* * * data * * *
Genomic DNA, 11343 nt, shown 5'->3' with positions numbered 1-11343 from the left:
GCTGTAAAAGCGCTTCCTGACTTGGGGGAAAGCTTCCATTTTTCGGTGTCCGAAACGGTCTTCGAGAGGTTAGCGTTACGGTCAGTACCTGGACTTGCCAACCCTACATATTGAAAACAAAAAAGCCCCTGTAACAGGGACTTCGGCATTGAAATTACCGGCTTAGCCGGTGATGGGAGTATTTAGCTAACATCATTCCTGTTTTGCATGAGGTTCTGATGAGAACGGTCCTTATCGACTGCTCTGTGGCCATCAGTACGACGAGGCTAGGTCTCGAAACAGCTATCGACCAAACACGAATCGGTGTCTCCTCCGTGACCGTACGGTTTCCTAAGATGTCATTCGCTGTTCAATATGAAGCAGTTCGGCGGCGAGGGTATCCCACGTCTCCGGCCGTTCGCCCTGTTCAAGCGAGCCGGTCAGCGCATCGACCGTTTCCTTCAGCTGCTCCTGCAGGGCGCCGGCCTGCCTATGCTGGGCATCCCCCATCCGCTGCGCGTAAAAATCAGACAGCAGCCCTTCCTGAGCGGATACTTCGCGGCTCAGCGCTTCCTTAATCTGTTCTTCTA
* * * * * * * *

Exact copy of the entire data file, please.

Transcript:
Genomic DNA, 11343 nt, shown 5'->3' with positions numbered 1-11343 from the left:
GCTGTAAAAGCGCTTCCTGACTTGGGGGAAAGCTTCCATTTTTCGGTGTCCGAAACGGTCTTCGAGAGGTTAGCGTTACGGTCAGTACCTGGACTTGCCAACCCTACATATTGAAAACAAAAAAGCCCCTGTAACAGGGACTTCGGCATTGAAATTACCGGCTTAGCCGGTGATGGGAGTATTTAGCTAACATCATTCCTGTTTTGCATGAGGTTCTGATGAGAACGGTCCTTATCGACTGCTCTGTGGCCATCAGTACGACGAGGCTAGGTCTCGAAACAGCTATCGACCAAACACGAATCGGTGTCTCCTCCGTGACCGTACGGTTTCCTAAGATGTCATTCGCTGTTCAATATGAAGCAGTTCGGCGGCGAGGGTATCCCACGTCTCCGGCCGTTCGCCCTGTTCAAGCGAGCCGGTCAGCGCATCGACCGTTTCCTTCAGCTGCTCCTGCAGGGCGCCGGCCTGCCTATGCTGGGCATCCCCCATCCGCTGCGCGTAAAAATCAGACAGCAGCCCTTCCTGAGCGGATACTTCGCGGCTCAGCGCTTCCTTAATCTGTTCTTCTA